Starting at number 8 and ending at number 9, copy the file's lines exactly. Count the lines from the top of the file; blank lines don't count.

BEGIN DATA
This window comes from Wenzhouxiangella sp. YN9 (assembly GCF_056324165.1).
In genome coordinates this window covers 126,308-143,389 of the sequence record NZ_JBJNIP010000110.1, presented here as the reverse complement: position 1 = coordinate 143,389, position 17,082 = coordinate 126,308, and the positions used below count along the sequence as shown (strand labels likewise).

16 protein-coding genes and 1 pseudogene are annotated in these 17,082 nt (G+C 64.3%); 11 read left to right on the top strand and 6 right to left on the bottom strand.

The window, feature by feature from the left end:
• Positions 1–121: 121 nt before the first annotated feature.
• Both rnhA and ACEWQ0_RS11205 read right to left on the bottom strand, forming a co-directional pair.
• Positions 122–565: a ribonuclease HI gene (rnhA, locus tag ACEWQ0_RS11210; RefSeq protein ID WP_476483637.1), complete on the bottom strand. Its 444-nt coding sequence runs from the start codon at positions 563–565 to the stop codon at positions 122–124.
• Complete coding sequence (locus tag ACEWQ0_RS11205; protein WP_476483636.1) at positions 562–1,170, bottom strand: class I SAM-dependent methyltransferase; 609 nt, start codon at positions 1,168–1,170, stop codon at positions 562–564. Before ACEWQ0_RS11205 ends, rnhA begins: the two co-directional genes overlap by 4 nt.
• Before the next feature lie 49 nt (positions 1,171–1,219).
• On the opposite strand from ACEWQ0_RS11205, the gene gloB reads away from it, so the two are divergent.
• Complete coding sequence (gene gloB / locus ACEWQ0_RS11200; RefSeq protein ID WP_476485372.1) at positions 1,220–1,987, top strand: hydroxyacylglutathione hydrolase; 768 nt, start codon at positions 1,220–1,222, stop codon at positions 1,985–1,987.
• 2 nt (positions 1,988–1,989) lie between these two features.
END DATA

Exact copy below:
• Complete coding sequence (locus tag ACEWQ0_RS11205; protein WP_476483636.1) at positions 562–1,170, bottom strand: class I SAM-dependent methyltransferase; 609 nt, start codon at positions 1,168–1,170, stop codon at positions 562–564. Before ACEWQ0_RS11205 ends, rnhA begins: the two co-directional genes overlap by 4 nt.
• Before the next feature lie 49 nt (positions 1,171–1,219).